• proxies.lastFrame (float): the render frame is clamped to this value when reading the proxy data. This is only used if proxies.currentFrame or proxies.static are not set.

  • proxies.viewer.<opX>.opType (string) and proxies.viewer.<opX>.opArgs (group): when the proxies.viewer attribute is a group, the proxy manager will connect and cook a series of Ops to load the proxy data.

  • proxies.viewer (string): when this attribute is a string, a ViewerProxyLoader plug-in is used to load the proxy data based on known extensions. Katana ships with a plug-in for Alembic caches under $KATANA_ROOT/plugins/Src/Resources/Core/Plugins/

Overview: The Steps to Creating a Viewer

  1. Implement a ViewerDelegate:

    1. Define a C++ class that extends ViewerDelegate and register it as a plug-in.

    2. Use some data structure that stores which locations have been cooked (using the locationEvent() function). Alternatively, don’t create this data structure, but inform all the Viewports that need to be updated with the new data, marking them as dirty with Viewport.setDirty().

    3. Implement the setOption() and getOption() functions. Also use callPythonCallback() to call Python functions that might provide useful information (for example, to query which locations are currently selected in the scene graph, or to select new locations there).

    4. Build it into a shared object in a $KATANA_RESOURCES/Libs plug-in directory.

  2. Implement a Viewport:

    1. Define a C++ class that extends Viewport and register it as a plug-in.

    2. Implement a Viewport that is capable of rendering the scene into the current GL framebuffer (the viewport host’s GL framebuffer, under the single GL context). This can be done by using a local data structure that was updated by the ViewerDelegate or by querying the ViewerDelegate for any new data. Since the ViewerDelegate and the Viewport are developed as part of the same binary, they should be able to down-cast each other to the more specific type that has specific functions that allow to access this data.

    3. Implement any UI interaction processing in the event() function. This will be called internally by the Qt ViewportWidget.event() function.

    4. Implement the setOption() and getOption() functions. These can be called by any other Python or C++ plug-in that has access to a Viewport instance.

    5. Build it into the same shared object as before in a $KATANA_RESOURCES/Libs plug-in directory.

  3. Implement ViewportLayers:

    1. Optionally implement layers that render specific parts of a scene (for example, one for the meshes and another for the curves).

    2. Optionally implement layers that process the UI events for certain tasks (for example: one for the camera tumbling with the mouse and another for interacting with Manipulators).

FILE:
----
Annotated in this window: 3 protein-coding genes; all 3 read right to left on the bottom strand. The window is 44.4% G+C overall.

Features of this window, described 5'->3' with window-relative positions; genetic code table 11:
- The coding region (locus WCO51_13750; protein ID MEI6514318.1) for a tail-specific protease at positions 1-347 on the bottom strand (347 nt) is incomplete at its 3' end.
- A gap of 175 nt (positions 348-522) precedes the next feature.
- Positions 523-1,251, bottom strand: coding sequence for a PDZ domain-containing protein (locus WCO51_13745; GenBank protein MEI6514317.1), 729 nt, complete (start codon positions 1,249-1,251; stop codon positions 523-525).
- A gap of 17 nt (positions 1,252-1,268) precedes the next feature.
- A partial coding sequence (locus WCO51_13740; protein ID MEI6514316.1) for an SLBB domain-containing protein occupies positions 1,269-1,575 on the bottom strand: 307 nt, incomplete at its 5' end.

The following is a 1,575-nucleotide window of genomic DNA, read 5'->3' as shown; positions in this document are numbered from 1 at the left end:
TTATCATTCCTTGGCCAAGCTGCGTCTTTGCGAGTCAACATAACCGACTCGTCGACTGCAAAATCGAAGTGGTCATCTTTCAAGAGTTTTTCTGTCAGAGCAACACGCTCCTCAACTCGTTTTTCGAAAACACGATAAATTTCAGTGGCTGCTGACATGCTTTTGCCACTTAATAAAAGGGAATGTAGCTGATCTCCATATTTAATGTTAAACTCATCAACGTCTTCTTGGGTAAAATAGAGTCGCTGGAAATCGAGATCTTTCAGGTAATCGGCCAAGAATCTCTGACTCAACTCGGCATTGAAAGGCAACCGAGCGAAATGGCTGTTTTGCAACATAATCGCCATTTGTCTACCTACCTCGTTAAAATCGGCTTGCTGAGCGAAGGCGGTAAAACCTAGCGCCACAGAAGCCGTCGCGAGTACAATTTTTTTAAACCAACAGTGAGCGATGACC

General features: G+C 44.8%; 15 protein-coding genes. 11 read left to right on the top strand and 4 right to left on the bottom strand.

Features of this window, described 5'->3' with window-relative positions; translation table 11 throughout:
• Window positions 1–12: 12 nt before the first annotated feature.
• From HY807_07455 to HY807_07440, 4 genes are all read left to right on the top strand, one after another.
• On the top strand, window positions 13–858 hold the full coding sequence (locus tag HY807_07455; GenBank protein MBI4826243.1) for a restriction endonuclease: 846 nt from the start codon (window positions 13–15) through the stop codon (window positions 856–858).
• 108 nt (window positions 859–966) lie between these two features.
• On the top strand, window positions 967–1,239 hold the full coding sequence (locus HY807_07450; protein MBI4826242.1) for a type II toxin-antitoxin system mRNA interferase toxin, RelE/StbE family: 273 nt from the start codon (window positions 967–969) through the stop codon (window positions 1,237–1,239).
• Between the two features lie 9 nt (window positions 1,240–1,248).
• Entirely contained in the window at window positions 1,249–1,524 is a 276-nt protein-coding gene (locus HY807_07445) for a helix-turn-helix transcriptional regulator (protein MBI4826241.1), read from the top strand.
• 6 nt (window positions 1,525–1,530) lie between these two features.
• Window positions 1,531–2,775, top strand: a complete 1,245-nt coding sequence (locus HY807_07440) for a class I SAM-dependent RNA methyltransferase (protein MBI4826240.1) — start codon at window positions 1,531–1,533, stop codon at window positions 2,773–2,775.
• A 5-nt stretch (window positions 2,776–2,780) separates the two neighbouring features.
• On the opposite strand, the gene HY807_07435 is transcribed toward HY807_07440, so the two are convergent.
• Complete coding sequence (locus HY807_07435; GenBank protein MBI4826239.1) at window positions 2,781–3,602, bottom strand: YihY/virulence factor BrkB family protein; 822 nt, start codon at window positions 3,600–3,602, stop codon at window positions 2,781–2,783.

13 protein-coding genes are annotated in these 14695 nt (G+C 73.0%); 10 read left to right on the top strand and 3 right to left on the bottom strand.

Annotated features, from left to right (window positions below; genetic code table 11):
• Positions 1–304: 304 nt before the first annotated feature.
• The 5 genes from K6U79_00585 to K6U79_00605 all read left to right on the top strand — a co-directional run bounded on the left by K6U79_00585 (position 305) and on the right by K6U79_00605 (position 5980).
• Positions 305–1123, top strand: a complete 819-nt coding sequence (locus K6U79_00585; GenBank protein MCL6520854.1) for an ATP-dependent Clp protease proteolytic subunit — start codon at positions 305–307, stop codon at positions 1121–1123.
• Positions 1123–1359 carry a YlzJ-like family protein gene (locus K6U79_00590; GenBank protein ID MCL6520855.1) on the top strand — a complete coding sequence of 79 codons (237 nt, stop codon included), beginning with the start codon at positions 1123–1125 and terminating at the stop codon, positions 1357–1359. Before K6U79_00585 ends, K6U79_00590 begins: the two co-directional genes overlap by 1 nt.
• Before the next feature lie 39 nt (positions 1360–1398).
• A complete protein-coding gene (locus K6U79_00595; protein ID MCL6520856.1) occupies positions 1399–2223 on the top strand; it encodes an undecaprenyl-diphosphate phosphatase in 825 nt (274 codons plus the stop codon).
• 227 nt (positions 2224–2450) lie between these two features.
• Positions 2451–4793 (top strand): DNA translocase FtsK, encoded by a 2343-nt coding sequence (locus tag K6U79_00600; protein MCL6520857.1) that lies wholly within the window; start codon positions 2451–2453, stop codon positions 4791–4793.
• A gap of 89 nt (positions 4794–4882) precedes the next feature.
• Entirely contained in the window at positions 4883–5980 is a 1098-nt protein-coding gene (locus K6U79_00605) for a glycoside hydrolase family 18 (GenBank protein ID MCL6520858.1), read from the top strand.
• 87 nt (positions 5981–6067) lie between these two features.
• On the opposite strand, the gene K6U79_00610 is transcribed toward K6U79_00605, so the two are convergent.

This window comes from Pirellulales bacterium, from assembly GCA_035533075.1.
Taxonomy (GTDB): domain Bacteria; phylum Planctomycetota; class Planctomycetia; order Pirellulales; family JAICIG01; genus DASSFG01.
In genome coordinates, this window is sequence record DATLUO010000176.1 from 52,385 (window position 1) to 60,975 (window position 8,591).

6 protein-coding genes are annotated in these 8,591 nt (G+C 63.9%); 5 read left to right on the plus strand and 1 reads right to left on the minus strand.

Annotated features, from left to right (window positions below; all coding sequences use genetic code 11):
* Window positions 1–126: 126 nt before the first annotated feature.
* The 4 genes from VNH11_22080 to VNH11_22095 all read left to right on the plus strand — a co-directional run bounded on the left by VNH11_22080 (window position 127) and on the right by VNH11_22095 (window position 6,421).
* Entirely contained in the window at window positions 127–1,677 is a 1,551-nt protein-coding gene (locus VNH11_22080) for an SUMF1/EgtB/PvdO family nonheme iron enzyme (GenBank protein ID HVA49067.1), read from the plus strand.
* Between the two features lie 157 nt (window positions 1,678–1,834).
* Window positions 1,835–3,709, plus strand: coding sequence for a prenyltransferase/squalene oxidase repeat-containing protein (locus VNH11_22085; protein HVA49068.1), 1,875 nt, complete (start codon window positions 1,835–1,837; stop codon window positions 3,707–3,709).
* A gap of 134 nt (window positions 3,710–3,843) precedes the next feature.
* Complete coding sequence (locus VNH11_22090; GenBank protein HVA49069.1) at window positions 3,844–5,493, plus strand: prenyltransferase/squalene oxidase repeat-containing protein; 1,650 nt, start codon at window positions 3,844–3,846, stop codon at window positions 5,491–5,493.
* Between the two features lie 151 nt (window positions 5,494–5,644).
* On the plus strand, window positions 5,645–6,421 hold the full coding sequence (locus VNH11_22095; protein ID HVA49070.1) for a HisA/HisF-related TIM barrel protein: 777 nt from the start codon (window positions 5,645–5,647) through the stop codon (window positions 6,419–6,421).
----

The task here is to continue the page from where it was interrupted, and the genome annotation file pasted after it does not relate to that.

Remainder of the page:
3. Build it into a shared object in $KATANA_RESOURCES/Libs plug-in directory. This can be the same as before, or a separate binary where a suite of reusable layers can be stored.

  4. Create a Viewer tab:

    1. Extend UI4.Widgets.ViewportWidget.ViewportWidget in Python.

    2. Create one or more ViewerDelegates using createViewerDelegate().

    3. Create one or more ViewportWidgets (which will contain a Viewport plug-in) using createViewport().

    4. Create and add layers to the Viewport(s) using ViewportWidgets.addLayer().

    5. Add other widgets, like menus, buttons, etc, and make them interact with the Viewports and ViewerDelegates via their setOptions() and getOptions() functions. These could be used, for example, to specify which camera should be used by a Viewport.

    6. Implement a Selection/Picking approach similar to the GLPicker class used in the Example Viewer plug-in’s ScenegraphLayer and ManipulatorLayer, used to select Meshes and ManipulatorHandles.

    7. Capture any Katana event using the Utils.EventModule module and also use setOptions() and getOptions() if such events need to be passed to the ViewerDelegate or Viewport plug-ins.

    8. Hook-up any Python callbacks to the ViewerDelegate using its registerCallback() function.

    9. Add the source file to a $KATANA_RESOURCES/Tabs plug-in directory

  5. Create an EventTranslator plug-in:

    1. Create a Python class that implements a Translate(QEvent) static method that takes a QEvent as an argument and returns a GroupAttribute with one StringAttribute child called type, and another child called data that is a GroupAttribute containing relevant data for that event.

    2. Add a static class variable called EventTypes that is a list of QEvent types that will be handled by your translator.

    3. Register the class as an EventTranslator plug-in type. For example PluginRegistry = [("EventTranslator", 1.0, "MouseEventTranslator", MouseEventTranslator)]

  6. Implement some Manipulators

    1. Extend the Manipulator class (or the GLManipulator class for a GL manipulator). In the setup() virtual method, the different ManipulatorHandle instances should be added to the Manipulator via the addManipulatorHandle() method.